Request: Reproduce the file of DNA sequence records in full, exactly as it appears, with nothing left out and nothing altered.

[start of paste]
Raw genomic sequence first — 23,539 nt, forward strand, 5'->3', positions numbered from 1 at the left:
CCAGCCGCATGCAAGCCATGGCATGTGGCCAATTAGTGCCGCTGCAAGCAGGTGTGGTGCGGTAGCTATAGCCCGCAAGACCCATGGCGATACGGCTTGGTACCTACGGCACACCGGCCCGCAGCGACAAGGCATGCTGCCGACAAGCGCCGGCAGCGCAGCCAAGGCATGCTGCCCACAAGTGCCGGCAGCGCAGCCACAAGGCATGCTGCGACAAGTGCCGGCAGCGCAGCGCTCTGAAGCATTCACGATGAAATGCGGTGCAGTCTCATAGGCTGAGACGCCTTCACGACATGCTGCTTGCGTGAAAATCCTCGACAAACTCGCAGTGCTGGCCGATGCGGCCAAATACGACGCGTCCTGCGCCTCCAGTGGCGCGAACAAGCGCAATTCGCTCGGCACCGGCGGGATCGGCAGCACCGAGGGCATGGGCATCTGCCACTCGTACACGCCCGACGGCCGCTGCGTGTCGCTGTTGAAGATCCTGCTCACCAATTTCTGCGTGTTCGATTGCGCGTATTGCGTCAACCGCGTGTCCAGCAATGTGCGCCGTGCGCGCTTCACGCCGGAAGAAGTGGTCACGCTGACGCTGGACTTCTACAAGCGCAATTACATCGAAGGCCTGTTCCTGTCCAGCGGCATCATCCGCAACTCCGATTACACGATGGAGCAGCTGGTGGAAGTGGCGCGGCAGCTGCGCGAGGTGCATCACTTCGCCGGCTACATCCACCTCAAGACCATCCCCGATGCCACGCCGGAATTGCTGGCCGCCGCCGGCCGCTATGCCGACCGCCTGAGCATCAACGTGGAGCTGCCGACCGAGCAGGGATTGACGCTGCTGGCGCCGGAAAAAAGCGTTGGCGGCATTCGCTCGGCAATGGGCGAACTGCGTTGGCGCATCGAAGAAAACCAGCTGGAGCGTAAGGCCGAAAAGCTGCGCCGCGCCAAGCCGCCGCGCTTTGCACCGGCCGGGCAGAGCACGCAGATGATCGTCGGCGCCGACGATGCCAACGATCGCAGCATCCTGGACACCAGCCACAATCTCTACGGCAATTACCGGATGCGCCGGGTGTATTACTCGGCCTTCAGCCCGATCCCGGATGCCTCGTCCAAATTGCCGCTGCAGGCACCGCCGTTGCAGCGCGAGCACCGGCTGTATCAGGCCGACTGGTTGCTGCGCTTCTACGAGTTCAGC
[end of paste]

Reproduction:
Raw genomic sequence first — 23,539 nt, forward strand, 5'->3', positions numbered from 1 at the left:
CCAGCCGCATGCAAGCCATGGCATGTGGCCAATTAGTGCCGCTGCAAGCAGGTGTGGTGCGGTAGCTATAGCCCGCAAGACCCATGGCGATACGGCTTGGTACCTACGGCACACCGGCCCGCAGCGACAAGGCATGCTGCCGACAAGCGCCGGCAGCGCAGCCAAGGCATGCTGCCCACAAGTGCCGGCAGCGCAGCCACAAGGCATGCTGCGACAAGTGCCGGCAGCGCAGCGCTCTGAAGCATTCACGATGAAATGCGGTGCAGTCTCATAGGCTGAGACGCCTTCACGACATGCTGCTTGCGTGAAAATCCTCGACAAACTCGCAGTGCTGGCCGATGCGGCCAAATACGACGCGTCCTGCGCCTCCAGTGGCGCGAACAAGCGCAATTCGCTCGGCACCGGCGGGATCGGCAGCACCGAGGGCATGGGCATCTGCCACTCGTACACGCCCGACGGCCGCTGCGTGTCGCTGTTGAAGATCCTGCTCACCAATTTCTGCGTGTTCGATTGCGCGTATTGCGTCAACCGCGTGTCCAGCAATGTGCGCCGTGCGCGCTTCACGCCGGAAGAAGTGGTCACGCTGACGCTGGACTTCTACAAGCGCAATTACATCGAAGGCCTGTTCCTGTCCAGCGGCATCATCCGCAACTCCGATTACACGATGGAGCAGCTGGTGGAAGTGGCGCGGCAGCTGCGCGAGGTGCATCACTTCGCCGGCTACATCCACCTCAAGACCATCCCCGATGCCACGCCGGAATTGCTGGCCGCCGCCGGCCGCTATGCCGACCGCCTGAGCATCAACGTGGAGCTGCCGACCGAGCAGGGATTGACGCTGCTGGCGCCGGAAAAAAGCGTTGGCGGCATTCGCTCGGCAATGGGCGAACTGCGTTGGCGCATCGAAGAAAACCAGCTGGAGCGTAAGGCCGAAAAGCTGCGCCGCGCCAAGCCGCCGCGCTTTGCACCGGCCGGGCAGAGCACGCAGATGATCGTCGGCGCCGACGATGCCAACGATCGCAGCATCCTGGACACCAGCCACAATCTCTACGGCAATTACCGGATGCGCCGGGTGTATTACTCGGCCTTCAGCCCGATCCCGGATGCCTCGTCCAAATTGCCGCTGCAGGCACCGCCGTTGCAGCGCGAGCACCGGCTGTATCAGGCCGACTGGTTGCTGCGCTTCTACGAGTTCAGC